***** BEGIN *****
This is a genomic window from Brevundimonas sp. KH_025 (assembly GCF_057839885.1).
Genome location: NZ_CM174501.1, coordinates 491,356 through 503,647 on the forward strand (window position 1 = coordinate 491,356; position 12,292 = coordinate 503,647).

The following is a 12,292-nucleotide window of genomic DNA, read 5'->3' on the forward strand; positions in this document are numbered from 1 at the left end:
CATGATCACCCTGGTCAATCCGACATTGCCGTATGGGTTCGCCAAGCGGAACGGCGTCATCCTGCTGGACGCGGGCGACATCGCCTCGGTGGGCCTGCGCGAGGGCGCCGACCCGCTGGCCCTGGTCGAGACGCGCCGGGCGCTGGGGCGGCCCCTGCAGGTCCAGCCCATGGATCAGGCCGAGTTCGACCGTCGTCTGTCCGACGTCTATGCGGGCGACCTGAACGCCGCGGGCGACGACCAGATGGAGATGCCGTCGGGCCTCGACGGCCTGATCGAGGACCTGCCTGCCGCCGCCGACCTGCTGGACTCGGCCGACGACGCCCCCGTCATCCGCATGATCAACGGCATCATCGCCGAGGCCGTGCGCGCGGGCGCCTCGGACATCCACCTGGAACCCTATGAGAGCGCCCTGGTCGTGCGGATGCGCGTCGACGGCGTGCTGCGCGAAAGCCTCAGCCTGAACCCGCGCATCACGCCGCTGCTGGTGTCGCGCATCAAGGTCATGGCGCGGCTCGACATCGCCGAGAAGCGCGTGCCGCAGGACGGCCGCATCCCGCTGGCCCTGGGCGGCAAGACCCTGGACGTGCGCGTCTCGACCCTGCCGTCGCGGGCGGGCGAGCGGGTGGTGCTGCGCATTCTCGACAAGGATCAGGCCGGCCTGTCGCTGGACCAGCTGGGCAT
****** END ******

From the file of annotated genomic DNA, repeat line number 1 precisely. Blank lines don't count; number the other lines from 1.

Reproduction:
This is a genomic window from Brevundimonas sp. KH_025 (assembly GCF_057839885.1).